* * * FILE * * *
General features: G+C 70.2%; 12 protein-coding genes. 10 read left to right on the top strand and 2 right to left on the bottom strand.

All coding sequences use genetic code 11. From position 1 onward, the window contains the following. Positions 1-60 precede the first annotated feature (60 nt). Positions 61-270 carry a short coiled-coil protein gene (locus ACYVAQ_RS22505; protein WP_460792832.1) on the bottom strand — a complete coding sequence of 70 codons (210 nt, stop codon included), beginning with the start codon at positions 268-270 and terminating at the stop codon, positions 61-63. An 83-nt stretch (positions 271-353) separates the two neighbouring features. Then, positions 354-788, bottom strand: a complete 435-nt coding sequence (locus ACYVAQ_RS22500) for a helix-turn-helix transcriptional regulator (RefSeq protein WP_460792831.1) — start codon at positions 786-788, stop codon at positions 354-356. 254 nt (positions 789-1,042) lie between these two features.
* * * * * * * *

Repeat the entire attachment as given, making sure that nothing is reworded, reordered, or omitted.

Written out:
General features: G+C 70.2%; 12 protein-coding genes. 10 read left to right on the top strand and 2 right to left on the bottom strand.

All coding sequences use genetic code 11. From position 1 onward, the window contains the following. Positions 1-60 precede the first annotated feature (60 nt). Positions 61-270 carry a short coiled-coil protein gene (locus ACYVAQ_RS22505; protein WP_460792832.1) on the bottom strand — a complete coding sequence of 70 codons (210 nt, stop codon included), beginning with the start codon at positions 268-270 and terminating at the stop codon, positions 61-63. An 83-nt stretch (positions 271-353) separates the two neighbouring features. Then, positions 354-788, bottom strand: a complete 435-nt coding sequence (locus ACYVAQ_RS22500) for a helix-turn-helix transcriptional regulator (RefSeq protein WP_460792831.1) — start codon at positions 786-788, stop codon at positions 354-356. 254 nt (positions 789-1,042) lie between these two features.